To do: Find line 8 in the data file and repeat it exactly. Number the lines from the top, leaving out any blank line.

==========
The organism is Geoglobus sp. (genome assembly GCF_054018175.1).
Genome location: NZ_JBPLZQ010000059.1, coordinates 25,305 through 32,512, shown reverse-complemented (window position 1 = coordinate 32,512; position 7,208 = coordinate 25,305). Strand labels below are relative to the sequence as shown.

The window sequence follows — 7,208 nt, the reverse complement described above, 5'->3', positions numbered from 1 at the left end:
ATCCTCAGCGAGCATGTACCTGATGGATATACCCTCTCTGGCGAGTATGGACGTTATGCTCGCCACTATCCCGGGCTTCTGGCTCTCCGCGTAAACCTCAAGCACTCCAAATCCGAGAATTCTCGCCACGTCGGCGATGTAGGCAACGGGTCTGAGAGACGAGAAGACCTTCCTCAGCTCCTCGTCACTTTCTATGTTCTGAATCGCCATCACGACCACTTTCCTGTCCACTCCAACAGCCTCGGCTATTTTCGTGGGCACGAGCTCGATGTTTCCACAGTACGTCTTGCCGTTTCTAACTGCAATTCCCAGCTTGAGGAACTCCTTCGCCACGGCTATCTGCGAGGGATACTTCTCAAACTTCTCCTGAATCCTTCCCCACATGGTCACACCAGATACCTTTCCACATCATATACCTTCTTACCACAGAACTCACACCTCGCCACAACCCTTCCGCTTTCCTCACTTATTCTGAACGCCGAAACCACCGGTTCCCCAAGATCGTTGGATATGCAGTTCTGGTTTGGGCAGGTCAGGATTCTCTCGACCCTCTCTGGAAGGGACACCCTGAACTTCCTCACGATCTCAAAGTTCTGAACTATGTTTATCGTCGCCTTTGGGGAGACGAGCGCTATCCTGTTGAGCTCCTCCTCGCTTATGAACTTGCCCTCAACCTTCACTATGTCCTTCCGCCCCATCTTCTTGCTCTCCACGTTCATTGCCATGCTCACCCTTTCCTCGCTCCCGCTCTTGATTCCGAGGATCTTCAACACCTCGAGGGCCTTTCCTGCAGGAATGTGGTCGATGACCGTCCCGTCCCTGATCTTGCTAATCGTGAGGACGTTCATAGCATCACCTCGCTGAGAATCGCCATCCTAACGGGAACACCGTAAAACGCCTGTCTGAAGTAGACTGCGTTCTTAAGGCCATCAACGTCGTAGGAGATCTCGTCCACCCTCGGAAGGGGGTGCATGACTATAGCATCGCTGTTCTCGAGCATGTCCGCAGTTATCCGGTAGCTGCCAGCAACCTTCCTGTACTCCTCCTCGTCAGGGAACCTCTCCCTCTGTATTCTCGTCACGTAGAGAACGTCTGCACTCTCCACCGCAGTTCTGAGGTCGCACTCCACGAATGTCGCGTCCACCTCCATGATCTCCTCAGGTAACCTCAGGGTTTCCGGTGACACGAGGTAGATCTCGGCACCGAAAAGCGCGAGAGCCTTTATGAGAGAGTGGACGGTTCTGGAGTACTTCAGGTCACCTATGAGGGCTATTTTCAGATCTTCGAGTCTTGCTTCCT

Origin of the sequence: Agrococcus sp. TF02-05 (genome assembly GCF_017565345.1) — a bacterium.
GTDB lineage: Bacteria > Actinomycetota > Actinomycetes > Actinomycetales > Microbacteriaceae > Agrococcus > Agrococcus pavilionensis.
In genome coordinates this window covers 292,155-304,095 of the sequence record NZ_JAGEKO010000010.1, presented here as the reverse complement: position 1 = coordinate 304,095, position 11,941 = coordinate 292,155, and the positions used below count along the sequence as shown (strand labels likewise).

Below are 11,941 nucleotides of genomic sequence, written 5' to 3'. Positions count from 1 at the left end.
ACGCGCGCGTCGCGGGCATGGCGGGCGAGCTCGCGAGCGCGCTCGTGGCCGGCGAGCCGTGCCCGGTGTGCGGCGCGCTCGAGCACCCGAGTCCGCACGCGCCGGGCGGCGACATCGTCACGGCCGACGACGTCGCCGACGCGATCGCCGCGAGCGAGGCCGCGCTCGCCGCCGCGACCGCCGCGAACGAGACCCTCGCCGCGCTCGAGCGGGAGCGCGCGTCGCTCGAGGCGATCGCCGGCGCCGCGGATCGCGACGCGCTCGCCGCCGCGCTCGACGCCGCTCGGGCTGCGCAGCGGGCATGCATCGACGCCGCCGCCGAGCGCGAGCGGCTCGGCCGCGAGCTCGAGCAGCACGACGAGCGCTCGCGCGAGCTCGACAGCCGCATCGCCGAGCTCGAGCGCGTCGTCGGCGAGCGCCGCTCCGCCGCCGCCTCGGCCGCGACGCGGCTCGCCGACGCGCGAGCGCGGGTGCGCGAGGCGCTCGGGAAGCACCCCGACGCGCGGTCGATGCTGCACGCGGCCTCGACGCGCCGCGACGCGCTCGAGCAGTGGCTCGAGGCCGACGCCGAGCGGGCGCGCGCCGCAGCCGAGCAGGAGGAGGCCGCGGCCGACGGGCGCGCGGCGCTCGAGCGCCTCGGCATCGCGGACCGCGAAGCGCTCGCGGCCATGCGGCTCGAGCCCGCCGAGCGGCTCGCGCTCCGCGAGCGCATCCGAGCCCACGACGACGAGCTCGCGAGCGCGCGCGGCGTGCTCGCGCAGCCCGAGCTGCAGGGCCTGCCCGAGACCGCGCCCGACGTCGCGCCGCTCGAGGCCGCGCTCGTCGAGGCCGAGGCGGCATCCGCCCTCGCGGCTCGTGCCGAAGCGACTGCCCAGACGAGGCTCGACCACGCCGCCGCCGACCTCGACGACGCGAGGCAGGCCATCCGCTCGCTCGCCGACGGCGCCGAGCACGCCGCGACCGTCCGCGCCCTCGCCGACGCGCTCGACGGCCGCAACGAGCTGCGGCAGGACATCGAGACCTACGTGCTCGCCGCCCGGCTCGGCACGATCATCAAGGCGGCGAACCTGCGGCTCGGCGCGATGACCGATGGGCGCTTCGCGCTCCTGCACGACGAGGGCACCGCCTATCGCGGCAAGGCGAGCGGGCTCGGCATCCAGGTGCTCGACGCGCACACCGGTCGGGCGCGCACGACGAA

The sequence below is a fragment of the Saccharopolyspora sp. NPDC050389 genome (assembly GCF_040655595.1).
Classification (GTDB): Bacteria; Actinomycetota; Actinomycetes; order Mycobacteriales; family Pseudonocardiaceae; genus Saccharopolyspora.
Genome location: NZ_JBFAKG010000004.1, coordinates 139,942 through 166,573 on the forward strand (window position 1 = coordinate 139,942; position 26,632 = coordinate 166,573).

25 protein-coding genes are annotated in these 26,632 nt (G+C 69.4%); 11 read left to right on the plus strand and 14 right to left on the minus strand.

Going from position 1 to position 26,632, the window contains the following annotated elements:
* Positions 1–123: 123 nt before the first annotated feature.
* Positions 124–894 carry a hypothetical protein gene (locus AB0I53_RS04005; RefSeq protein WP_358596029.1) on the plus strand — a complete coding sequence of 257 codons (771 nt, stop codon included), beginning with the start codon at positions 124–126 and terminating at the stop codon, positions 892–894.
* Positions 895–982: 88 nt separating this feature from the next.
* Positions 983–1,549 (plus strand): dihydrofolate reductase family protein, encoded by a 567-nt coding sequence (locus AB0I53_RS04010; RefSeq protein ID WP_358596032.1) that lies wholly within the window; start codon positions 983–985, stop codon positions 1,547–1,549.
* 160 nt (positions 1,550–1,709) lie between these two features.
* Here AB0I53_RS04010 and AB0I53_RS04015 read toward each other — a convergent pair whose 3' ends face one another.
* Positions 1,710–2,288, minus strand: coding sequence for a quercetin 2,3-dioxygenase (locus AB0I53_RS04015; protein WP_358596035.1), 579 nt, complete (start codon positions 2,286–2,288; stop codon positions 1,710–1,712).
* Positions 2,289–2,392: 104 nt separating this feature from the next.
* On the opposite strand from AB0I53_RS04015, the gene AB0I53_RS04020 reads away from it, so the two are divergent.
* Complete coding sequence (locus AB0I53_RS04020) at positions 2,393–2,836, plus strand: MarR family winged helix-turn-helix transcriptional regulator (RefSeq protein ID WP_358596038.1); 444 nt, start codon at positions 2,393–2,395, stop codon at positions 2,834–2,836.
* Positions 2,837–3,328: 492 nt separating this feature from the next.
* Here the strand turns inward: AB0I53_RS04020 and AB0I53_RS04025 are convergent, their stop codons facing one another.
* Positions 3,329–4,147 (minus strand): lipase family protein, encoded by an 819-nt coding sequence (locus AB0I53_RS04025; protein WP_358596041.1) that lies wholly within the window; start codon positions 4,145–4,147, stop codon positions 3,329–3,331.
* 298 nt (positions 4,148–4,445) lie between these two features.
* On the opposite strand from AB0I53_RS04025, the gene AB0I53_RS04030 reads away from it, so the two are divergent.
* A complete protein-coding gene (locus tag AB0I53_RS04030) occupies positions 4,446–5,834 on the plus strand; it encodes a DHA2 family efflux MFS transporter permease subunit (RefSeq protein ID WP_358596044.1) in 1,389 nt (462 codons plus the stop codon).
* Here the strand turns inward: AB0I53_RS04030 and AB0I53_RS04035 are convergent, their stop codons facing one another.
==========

Below are 11,941 nucleotides of genomic sequence, written 5' to 3'. Positions count from 1 at the left end.